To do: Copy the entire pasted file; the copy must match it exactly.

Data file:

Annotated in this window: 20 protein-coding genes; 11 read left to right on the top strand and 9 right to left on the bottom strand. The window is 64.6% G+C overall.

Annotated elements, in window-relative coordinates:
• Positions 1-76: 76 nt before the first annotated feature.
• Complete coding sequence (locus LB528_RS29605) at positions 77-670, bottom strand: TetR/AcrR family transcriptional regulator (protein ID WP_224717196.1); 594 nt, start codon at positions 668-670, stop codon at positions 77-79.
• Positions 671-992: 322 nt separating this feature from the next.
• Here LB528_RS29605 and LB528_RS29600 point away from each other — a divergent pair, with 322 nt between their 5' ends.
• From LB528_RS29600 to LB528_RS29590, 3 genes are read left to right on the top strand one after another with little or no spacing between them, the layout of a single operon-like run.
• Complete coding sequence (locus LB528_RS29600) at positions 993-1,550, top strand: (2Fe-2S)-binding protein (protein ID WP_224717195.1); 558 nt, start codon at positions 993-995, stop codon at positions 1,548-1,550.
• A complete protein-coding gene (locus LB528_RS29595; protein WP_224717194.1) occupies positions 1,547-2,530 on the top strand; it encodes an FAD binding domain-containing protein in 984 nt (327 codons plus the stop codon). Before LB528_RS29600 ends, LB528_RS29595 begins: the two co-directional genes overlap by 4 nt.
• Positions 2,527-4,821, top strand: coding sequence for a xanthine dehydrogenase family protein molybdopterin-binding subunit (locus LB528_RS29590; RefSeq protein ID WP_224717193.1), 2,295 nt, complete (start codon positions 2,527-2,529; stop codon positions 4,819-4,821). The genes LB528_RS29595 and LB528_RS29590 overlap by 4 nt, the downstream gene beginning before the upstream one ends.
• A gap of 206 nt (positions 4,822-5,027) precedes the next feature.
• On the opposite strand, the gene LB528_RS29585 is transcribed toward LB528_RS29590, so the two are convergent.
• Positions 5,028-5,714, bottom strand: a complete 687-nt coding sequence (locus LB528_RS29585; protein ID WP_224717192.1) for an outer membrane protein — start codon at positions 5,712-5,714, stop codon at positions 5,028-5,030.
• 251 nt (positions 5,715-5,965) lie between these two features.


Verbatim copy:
Annotated in this window: 20 protein-coding genes; 11 read left to right on the top strand and 9 right to left on the bottom strand. The window is 64.6% G+C overall.

Annotated elements, in window-relative coordinates:
• Positions 1-76: 76 nt before the first annotated feature.
• Complete coding sequence (locus LB528_RS29605) at positions 77-670, bottom strand: TetR/AcrR family transcriptional regulator (protein ID WP_224717196.1); 594 nt, start codon at positions 668-670, stop codon at positions 77-79.
• Positions 671-992: 322 nt separating this feature from the next.
• Here LB528_RS29605 and LB528_RS29600 point away from each other — a divergent pair, with 322 nt between their 5' ends.
• From LB528_RS29600 to LB528_RS29590, 3 genes are read left to right on the top strand one after another with little or no spacing between them, the layout of a single operon-like run.
• Complete coding sequence (locus LB528_RS29600) at positions 993-1,550, top strand: (2Fe-2S)-binding protein (protein ID WP_224717195.1); 558 nt, start codon at positions 993-995, stop codon at positions 1,548-1,550.
• A complete protein-coding gene (locus LB528_RS29595; protein WP_224717194.1) occupies positions 1,547-2,530 on the top strand; it encodes an FAD binding domain-containing protein in 984 nt (327 codons plus the stop codon). Before LB528_RS29600 ends, LB528_RS29595 begins: the two co-directional genes overlap by 4 nt.
• Positions 2,527-4,821, top strand: coding sequence for a xanthine dehydrogenase family protein molybdopterin-binding subunit (locus LB528_RS29590; RefSeq protein ID WP_224717193.1), 2,295 nt, complete (start codon positions 2,527-2,529; stop codon positions 4,819-4,821). The genes LB528_RS29595 and LB528_RS29590 overlap by 4 nt, the downstream gene beginning before the upstream one ends.
• A gap of 206 nt (positions 4,822-5,027) precedes the next feature.
• On the opposite strand, the gene LB528_RS29585 is transcribed toward LB528_RS29590, so the two are convergent.
• Positions 5,028-5,714, bottom strand: a complete 687-nt coding sequence (locus LB528_RS29585; protein ID WP_224717192.1) for an outer membrane protein — start codon at positions 5,712-5,714, stop codon at positions 5,028-5,030.
• 251 nt (positions 5,715-5,965) lie between these two features.